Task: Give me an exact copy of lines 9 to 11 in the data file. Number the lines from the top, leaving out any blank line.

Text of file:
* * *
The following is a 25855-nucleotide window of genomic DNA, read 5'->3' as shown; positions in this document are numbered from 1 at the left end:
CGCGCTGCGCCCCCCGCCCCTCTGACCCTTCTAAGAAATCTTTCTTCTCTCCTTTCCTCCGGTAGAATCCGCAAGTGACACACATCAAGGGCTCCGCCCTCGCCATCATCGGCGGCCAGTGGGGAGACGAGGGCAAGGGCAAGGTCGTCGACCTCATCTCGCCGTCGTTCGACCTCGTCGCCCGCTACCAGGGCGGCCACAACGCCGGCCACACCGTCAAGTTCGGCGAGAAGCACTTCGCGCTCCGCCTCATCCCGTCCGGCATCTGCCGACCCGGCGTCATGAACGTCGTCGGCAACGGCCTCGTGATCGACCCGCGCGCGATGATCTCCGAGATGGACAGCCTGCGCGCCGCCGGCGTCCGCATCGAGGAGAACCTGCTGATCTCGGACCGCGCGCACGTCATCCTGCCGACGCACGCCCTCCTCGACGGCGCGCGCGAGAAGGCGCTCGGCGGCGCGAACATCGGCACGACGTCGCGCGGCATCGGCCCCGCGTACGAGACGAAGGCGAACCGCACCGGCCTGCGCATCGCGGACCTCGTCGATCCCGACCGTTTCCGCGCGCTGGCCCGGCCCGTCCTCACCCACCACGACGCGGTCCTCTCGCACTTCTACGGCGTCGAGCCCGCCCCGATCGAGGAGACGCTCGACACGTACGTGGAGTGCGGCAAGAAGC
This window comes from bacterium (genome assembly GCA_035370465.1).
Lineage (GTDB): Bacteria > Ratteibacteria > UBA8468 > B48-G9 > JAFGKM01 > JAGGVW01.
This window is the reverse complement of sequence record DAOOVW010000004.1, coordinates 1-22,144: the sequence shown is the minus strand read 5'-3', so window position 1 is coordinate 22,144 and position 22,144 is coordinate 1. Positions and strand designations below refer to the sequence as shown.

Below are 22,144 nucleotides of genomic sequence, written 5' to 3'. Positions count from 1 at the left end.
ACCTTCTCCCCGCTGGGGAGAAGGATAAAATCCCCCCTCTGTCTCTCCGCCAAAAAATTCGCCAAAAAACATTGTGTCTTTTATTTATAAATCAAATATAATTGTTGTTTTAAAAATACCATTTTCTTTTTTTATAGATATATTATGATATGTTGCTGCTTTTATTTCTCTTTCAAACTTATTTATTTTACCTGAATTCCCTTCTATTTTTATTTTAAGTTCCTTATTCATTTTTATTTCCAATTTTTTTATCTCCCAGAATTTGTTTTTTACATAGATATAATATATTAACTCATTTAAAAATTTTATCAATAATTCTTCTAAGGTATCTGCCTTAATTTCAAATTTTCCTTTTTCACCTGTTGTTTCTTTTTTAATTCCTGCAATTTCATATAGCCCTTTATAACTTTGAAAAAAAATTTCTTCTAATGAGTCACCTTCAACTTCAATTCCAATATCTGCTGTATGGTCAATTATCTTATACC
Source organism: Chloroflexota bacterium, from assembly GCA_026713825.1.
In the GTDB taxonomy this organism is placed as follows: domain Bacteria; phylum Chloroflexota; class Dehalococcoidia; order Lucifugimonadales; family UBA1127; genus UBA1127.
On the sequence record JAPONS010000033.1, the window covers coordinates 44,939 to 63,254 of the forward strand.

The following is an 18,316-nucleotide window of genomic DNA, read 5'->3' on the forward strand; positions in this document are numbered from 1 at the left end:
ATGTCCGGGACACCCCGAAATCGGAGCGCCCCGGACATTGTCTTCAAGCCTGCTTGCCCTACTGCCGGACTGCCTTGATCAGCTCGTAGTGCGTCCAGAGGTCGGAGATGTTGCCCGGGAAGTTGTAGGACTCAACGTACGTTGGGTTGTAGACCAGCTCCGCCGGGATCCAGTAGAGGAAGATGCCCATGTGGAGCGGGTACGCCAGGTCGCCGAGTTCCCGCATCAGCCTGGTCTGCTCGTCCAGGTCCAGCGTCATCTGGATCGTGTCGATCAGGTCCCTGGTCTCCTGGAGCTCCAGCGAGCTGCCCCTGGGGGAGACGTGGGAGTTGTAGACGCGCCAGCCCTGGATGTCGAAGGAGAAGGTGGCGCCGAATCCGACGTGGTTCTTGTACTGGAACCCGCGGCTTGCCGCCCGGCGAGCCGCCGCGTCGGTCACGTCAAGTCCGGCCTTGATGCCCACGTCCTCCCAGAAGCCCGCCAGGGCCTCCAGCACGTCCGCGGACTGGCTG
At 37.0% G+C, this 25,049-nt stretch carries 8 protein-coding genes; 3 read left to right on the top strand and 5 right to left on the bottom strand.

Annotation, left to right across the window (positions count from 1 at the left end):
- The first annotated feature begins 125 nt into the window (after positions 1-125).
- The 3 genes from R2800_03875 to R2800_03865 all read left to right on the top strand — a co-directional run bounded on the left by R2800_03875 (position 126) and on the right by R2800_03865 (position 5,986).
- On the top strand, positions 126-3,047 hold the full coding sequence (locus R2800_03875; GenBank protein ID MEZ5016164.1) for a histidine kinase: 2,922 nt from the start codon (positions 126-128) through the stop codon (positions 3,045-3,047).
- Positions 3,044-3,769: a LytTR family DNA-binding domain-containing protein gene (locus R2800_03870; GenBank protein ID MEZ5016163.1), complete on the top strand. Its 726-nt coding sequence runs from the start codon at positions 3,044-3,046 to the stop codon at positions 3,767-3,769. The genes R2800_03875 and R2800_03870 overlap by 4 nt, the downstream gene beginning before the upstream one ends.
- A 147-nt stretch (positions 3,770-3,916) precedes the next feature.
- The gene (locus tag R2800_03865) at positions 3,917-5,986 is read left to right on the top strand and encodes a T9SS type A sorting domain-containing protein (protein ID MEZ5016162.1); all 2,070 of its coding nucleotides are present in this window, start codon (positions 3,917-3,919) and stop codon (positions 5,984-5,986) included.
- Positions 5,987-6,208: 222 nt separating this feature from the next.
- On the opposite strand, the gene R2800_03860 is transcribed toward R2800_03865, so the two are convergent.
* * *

In the GTDB taxonomy this organism is placed as follows: domain Bacteria; phylum Chloroflexota; class Dehalococcoidia; order Lucifugimonadales; family UBA1127; genus UBA1127.
On the sequence record JAPONS010000033.1, the window covers coordinates 44,939 to 63,254 of the forward strand.

The following is an 18,316-nucleotide window of genomic DNA, read 5'->3' on the forward strand; positions in this document are numbered from 1 at the left end: